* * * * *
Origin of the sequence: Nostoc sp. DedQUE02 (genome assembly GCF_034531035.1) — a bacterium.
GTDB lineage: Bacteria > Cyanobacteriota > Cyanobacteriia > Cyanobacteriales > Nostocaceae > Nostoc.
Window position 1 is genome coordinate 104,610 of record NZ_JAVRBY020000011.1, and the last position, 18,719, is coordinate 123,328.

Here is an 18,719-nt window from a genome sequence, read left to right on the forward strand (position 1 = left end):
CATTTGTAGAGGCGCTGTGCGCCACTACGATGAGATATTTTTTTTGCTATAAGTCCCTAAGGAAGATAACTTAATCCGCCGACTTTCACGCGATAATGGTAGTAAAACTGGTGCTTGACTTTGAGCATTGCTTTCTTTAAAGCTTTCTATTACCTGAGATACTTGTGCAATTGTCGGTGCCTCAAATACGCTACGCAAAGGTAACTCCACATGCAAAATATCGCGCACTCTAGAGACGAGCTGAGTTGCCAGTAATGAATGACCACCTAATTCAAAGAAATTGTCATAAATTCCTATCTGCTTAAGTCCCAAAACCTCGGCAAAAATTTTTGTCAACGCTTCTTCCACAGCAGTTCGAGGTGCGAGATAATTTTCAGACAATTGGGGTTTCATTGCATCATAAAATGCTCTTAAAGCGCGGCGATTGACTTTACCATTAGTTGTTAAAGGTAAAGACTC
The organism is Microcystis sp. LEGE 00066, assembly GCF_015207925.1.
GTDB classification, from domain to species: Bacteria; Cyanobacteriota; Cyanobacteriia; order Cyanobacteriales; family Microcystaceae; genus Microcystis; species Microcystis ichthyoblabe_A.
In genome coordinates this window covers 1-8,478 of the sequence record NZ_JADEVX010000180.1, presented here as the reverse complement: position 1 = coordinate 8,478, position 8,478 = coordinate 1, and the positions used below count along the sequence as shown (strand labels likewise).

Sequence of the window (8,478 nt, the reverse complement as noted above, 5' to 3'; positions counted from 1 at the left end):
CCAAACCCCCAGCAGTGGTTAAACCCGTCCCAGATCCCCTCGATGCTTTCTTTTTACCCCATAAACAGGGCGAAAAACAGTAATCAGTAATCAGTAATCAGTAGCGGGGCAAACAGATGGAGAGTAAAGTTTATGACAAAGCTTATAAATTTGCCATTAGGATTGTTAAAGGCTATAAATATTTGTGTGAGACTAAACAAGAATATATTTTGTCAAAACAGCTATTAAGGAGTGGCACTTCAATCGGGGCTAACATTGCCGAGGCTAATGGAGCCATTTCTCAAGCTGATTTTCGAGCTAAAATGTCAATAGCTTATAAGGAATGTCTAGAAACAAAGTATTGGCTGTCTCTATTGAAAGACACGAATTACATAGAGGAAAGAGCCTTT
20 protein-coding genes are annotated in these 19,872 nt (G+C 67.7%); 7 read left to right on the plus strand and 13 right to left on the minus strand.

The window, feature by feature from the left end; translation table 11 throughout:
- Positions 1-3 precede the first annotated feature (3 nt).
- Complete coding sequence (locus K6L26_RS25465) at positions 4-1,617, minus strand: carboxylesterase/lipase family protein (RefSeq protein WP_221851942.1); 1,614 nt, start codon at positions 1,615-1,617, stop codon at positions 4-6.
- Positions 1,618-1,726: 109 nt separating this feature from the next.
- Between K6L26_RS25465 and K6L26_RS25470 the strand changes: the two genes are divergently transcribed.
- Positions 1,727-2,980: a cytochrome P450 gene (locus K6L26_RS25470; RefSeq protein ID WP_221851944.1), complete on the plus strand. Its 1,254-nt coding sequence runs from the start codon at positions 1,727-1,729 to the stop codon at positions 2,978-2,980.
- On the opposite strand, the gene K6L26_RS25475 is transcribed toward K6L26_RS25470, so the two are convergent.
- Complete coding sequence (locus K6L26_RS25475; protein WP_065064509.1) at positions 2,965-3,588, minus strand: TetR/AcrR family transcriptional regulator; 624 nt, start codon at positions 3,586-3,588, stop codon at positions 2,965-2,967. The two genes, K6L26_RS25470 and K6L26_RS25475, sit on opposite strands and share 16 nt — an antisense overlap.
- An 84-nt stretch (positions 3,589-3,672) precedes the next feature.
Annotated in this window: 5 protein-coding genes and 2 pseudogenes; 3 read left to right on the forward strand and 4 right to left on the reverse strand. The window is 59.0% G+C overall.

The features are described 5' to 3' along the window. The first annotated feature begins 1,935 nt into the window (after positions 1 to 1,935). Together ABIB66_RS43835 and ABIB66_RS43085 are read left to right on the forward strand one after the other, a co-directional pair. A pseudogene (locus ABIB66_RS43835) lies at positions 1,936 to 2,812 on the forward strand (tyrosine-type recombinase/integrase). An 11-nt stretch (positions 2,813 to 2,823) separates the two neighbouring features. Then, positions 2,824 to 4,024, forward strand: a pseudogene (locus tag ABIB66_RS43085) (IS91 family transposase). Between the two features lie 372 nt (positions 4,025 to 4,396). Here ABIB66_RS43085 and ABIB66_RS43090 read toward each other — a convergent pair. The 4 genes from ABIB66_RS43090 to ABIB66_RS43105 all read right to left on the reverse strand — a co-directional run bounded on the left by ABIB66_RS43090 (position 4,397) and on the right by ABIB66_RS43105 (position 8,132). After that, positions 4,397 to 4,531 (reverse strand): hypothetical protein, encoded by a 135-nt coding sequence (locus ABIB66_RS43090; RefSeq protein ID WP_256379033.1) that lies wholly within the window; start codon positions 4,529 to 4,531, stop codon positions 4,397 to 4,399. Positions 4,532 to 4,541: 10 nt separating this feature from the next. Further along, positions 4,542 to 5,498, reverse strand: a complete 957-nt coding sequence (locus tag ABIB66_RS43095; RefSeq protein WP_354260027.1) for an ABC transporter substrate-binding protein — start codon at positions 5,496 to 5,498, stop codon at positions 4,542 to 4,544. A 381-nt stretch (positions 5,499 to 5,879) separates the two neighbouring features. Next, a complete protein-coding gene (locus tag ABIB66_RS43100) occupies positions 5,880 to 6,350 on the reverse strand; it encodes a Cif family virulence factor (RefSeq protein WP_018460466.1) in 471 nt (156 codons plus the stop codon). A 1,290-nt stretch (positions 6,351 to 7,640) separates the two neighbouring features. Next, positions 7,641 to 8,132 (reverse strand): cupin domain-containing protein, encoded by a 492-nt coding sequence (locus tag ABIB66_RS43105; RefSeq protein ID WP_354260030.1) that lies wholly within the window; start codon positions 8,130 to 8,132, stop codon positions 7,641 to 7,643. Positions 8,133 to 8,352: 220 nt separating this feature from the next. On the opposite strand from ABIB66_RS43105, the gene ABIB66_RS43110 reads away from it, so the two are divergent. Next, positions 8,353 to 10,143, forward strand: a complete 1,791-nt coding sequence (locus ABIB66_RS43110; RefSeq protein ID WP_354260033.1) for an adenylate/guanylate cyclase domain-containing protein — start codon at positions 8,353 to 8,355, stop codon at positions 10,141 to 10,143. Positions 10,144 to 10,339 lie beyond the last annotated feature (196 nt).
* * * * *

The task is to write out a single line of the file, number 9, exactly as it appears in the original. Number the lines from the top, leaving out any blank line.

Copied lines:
Sequence of the window (8,478 nt, the reverse complement as noted above, 5' to 3'; positions counted from 1 at the left end):